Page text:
This past summer I spent 6 weeks backpacking in India with one of my very best friends.
One of the most common questions I get is how did I manage to do this as a “broke college student”? So here it is- the 10 best budget-saving tips to travel India on a super (like super) tight budget!
Number one because this was the handiest, greatest, most-useful thing I have ever had traveling! Trabug is basically a rent a phone service. You can choose between a variety of packages depending on how much data you want, and they deliver the phone right to where you are staying! The phone comes with apps like Olacab (which I will talk about later), RedBus, WhatsApp, and audio tour guides pre downloaded. When your time in India is over, they pick it up from you! During the month that we used the phone we had to call their help line once, our issue was immediately taken care of, and they gave us extra data for the trouble. Before my trip, I was debating whether or not I would get a sim card because I was super intimidated by some of the things I had read about all of the paperwork you need to fill out, the possible delay in service, etc. and I am SO HAPPY we went this route!
The first 3 weeks of our trip were spent backpacking around in Delhi, Agra, and Jaipur. In each city we stayed in an Airbnb and had exceptional experiences! If you want specific recommendations, please reach out! We are talking about views of the Taj Mahal from your roof, with home cooked meals for less than $20 a night.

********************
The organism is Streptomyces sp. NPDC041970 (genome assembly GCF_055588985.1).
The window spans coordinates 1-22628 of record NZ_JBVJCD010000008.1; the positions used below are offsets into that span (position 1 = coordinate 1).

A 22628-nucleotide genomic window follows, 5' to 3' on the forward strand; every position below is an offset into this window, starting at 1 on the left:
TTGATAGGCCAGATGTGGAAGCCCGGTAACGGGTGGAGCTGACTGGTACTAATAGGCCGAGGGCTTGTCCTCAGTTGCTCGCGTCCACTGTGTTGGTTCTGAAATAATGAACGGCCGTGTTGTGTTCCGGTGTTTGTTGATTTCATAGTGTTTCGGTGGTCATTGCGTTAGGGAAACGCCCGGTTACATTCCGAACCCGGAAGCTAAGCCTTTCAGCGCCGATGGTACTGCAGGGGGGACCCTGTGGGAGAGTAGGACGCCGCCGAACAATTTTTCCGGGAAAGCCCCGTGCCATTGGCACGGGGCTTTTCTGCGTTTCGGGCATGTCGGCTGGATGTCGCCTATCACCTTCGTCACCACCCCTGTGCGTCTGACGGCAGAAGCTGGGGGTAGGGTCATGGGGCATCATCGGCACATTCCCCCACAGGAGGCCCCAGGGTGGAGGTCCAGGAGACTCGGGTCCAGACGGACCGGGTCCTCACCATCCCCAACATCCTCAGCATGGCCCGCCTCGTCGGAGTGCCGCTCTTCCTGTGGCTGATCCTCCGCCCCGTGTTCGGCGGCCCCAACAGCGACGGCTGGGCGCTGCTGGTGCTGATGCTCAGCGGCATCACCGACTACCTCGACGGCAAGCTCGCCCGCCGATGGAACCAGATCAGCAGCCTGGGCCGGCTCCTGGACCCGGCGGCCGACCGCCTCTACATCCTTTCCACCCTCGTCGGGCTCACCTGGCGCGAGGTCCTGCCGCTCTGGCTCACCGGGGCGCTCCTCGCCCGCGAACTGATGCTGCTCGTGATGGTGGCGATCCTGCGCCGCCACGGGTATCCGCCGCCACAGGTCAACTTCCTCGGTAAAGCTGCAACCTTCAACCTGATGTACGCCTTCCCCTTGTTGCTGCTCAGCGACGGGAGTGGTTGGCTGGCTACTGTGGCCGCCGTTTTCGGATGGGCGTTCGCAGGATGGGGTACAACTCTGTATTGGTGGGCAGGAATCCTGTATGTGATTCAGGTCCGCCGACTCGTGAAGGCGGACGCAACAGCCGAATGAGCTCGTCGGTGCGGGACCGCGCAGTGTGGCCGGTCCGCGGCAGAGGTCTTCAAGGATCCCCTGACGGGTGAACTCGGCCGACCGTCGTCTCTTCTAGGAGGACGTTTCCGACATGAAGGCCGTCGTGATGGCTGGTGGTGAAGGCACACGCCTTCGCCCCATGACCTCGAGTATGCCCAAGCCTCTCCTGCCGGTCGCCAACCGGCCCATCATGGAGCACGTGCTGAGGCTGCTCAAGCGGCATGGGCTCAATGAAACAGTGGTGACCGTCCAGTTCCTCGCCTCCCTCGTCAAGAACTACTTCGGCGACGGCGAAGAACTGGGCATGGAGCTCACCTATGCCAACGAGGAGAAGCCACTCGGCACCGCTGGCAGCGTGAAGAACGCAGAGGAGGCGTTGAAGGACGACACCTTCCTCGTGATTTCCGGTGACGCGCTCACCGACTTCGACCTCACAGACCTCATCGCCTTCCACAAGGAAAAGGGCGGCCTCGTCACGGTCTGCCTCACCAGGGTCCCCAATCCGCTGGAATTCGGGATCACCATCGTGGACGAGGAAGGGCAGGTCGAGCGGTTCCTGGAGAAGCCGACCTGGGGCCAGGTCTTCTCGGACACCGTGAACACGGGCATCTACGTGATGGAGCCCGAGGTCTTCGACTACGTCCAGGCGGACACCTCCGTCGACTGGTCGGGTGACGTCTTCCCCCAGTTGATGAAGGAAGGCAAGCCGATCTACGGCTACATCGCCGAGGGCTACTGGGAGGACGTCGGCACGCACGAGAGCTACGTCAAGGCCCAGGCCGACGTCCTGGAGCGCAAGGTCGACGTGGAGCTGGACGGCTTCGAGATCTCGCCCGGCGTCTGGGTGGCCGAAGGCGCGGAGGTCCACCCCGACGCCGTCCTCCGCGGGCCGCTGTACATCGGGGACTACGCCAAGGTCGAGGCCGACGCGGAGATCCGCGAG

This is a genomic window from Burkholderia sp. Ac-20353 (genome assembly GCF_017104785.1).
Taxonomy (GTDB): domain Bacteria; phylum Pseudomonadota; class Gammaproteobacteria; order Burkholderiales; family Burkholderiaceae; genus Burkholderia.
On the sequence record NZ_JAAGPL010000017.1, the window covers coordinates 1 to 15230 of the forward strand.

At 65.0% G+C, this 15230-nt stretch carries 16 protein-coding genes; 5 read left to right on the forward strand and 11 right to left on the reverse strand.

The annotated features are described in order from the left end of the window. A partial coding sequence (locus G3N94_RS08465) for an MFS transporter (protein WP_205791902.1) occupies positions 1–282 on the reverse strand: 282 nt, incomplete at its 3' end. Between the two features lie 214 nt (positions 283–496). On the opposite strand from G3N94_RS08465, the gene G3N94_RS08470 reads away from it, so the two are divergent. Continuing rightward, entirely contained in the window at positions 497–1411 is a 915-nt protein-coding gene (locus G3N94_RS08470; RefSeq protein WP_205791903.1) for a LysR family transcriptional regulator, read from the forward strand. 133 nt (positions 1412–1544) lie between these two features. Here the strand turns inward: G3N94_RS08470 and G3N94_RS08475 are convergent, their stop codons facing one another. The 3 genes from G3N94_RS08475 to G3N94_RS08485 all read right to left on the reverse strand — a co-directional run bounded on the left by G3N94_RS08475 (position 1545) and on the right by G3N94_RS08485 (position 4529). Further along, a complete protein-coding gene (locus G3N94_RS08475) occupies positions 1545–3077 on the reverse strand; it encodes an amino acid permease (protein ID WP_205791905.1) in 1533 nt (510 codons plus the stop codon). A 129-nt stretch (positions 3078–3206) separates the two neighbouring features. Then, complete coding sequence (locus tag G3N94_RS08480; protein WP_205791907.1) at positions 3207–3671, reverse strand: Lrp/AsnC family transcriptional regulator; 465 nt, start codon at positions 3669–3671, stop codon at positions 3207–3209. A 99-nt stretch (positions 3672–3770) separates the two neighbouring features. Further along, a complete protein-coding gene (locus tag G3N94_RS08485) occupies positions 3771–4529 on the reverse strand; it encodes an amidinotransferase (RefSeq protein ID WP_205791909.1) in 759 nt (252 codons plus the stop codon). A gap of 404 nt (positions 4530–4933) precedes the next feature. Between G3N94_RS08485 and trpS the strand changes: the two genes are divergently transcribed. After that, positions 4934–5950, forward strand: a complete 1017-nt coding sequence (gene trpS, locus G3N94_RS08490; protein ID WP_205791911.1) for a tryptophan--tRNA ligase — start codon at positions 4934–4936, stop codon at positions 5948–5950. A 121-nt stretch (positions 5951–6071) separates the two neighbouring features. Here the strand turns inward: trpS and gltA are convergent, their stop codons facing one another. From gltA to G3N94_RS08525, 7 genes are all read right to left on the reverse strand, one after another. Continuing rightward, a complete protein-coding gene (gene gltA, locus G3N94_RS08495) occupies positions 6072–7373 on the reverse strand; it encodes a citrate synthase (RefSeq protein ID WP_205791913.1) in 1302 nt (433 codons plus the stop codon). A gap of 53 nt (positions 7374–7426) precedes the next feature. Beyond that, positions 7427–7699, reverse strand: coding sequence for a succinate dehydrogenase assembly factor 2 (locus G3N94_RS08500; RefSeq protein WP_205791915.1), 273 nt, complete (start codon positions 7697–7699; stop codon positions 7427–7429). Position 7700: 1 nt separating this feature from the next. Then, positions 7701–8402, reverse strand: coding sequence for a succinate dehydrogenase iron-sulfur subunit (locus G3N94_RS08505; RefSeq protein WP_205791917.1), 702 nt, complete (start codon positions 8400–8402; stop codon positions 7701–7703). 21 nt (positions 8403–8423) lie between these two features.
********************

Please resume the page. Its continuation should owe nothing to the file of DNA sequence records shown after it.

- If you haven’t used Airbnb before, you’re missing out. Get $40 off your first time using Airbnb!
This honestly was one of our biggest difficulties while traveling in India. At least half of the ATMs we went to did not work. But the exchange rate they give you (in comparison to that of the airports) is significantly better! To deal with this, we would take out as much cash as we could whenever possible.
(On that note.. I was anticipating credit/debit options to be more available than they were. The majority of places you go to will NOT take cards. ONLY CASH. And of the handful of places I used my card, I returned home to phone calls from my bank that my debit card was hacked. Just be cautious.)
I went to local convenience stores a few times and quickly learned to buy the unknown, Indian brand of whatever you were looking for. We got crackers one morning and the familiar brands were easily 4-5 times more expensive than the Indian versions. (Plus, I think that is half the fun of traveling- to try all the different foods and drinks that you wouldn’t have at home!)
Think Uber or Lyft, but India style! This came downloaded on our Trabug phone and we used it nearly every day. There are options to get a ride from both a car or a tuk tuk, to have a private ride or ride along with other passengers. Most of our ola cab rides were about 100 rupees (less than $1.50) for a 15-20 minute ride. Similarly to how Uber works, if you wait a couple of minutes or walk to a more central location, the price often will drop.